Focus On Higher Education
Teacher Incentive Fund
Green Ribbon Schools
Presidential Teaching Award
Odds and Ends
Quote to Note
Focus On Higher Education
Over the last two weeks, the Administration has made several major announcements in higher education.
First, on June 5 at the White House, Vice President Biden, Secretary Duncan, and Director of the Consumer Financial Protection Bureau Richard Cordray met with the presidents and senior officials of 10 colleges, universities, and state systems of higher education from across the country to discuss the importance of providing students and families with transparent information about the cost of attendance and financial assistance. These schools have committed to provide all incoming students the following key pieces of information, as part of their financial aid package, beginning with the 2013-2014 academic year:
- how much one year of college will cost;
- financial aid options to pay this cost, with a clear differentiation between grants and scholarships, which do not have to be repaid, and loans, which do;
- net costs after grants and scholarships are taken into account;
- estimated monthly payments for federal student loans the student would likely owe after graduation; and
- information about student results, including comparative information about the rates at which students enroll from one year to the next, graduate, and repay their loans without defaulting on their obligation.
As the Vice President noted, this commitment is "going to empower students and their families to be back in the driver's seat when they're choosing a college and how to pay for that education." (Note: Immediately after this convening, Secretary Duncan and Director Cordray joined White House Press Secretary Jay Carney and called on all college and university presidents to make the same commitment to provide transparent information.)
Next, on June 7 at the University of Nevada at Las Vegas (UNLV), President Obama reasserted his call for Congress to stop student loan interest rates from doubling (from 3.4% to 6.8%) on July 1 and issued a Presidential Memorandum to make it easier for students to benefit from the Income-Based Repayment (IBR) program, which caps borrowers' monthly student loan payments based on their ability to pay. While the Department recently removed some of the hurdles to completing the IBR process, too many borrowers are still struggling to access this option, due to difficulty in applying. The memorandum (see fact sheet) calls for the Department to:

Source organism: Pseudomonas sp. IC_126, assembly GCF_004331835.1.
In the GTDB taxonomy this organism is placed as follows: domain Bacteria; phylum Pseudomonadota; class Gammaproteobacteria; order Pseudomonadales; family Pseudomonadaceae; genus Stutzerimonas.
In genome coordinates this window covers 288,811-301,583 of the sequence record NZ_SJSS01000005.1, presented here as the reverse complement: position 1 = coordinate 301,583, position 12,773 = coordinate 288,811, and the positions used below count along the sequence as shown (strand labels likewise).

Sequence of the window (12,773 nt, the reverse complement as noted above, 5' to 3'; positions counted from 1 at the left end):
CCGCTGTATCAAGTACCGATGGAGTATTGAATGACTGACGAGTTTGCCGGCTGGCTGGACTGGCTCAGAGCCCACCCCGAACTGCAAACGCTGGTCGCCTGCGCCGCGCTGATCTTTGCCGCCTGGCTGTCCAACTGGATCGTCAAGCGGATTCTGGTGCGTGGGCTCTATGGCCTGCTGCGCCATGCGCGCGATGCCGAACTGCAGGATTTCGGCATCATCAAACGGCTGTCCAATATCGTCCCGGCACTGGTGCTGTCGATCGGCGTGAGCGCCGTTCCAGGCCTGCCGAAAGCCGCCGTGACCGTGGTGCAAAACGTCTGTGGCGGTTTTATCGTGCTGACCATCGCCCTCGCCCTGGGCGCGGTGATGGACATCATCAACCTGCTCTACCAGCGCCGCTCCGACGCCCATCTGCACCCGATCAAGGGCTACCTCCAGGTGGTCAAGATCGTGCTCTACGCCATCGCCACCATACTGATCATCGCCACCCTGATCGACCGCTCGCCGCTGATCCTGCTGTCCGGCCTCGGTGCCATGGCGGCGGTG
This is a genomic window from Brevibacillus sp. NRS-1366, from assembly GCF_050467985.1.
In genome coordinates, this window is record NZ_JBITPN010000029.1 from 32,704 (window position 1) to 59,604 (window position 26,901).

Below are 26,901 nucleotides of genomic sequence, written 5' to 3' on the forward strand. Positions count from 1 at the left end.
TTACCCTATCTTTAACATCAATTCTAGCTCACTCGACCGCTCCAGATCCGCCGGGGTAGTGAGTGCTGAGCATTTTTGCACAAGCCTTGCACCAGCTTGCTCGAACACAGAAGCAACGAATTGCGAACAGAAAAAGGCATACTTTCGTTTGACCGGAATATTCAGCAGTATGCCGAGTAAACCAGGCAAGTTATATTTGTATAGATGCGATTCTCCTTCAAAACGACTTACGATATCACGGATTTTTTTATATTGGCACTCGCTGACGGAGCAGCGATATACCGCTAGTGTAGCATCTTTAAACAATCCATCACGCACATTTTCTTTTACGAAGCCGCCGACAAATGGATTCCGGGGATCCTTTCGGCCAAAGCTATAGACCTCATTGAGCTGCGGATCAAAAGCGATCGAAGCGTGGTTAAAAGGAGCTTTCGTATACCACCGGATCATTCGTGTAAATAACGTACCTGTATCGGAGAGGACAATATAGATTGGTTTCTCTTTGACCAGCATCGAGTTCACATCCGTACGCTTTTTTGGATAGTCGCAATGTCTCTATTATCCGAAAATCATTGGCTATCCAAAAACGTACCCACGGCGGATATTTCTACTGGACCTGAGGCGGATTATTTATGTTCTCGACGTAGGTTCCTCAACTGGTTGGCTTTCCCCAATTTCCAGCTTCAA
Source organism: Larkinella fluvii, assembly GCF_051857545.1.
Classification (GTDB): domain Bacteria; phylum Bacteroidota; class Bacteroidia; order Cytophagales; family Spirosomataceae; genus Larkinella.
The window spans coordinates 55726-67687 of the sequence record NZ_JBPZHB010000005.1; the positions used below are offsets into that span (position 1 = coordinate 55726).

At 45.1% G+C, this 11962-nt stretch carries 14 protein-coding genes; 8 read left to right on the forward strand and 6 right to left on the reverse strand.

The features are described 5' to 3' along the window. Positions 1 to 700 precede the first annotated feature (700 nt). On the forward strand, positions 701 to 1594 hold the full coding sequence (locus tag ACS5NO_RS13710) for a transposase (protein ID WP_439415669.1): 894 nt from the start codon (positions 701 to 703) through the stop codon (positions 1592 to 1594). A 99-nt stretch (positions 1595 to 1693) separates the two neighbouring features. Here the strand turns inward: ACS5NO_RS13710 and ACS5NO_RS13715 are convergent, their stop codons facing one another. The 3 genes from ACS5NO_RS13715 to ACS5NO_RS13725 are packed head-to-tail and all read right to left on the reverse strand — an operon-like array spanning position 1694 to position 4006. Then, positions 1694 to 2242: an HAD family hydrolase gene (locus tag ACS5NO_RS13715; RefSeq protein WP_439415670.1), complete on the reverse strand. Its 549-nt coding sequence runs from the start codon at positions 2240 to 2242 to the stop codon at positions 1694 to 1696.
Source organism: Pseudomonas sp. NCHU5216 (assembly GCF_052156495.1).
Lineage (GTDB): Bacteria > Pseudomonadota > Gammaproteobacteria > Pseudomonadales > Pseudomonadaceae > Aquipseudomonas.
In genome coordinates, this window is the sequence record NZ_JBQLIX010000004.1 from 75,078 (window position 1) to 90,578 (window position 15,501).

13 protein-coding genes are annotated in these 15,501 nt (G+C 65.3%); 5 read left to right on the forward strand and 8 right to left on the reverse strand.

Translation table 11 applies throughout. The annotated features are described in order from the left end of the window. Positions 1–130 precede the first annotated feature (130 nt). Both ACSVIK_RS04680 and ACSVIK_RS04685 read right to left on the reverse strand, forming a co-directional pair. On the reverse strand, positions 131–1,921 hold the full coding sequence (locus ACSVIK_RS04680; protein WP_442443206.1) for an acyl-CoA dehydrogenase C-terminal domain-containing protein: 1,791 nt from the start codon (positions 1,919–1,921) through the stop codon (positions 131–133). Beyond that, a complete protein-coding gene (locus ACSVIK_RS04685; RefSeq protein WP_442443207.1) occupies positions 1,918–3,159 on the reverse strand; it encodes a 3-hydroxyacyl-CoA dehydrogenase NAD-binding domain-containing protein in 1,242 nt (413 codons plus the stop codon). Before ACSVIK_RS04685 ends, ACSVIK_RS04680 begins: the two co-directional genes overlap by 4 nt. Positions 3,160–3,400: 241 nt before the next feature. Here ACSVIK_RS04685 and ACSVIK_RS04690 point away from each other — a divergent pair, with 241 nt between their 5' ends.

- work with the Department of the Treasury and the Internal Revenue Service (IRS) to streamline the IBR application process, by allowing student loan borrowers with federally held loans to import their tax return income data directly into the IBR application (meaning borrowers will no longer be required to contact their loan servicers as the first step and can complete the application in one sitting);
- enhance online and mobile resources for loan repayment options and debt management; and
- increase awareness of IBR, by instructing federal Direct loan servicers to make borrowers aware of the option to participate in IBR before a student leaves school and upon entering repayment and making available for schools a model exit counseling module.
The Department and IRS will implement the first two improvements in the coming months (enhancing online and mobile content by mid-July and streamlining the application with IRS data by the end of September), while the model exit counseling module will be available by this time next year. (Note: A blog post, detailing "everything you need to know" about IBR, is available here.)
Then, on June 12, the Department updated lists on its College Affordability and Transparency Center, highlighting institutions with the highest and lowest tuition and net price and those schools where prices are rising the fastest. In addition, this year, the agency is releasing full lists, so consumers can see how much a specific school costs in comparison to similar institutions. Schools where prices are rising the fastest will report why costs have gone up and how they will address the increases, and the Department will summarize these reports in a document.
Also, the Secretary penned an op-ed on the student loan process for the June 11 edition of Politico, and the White House Open Government Initiative blogged on how "technology, data, and entrepreneurs can help with college affordability."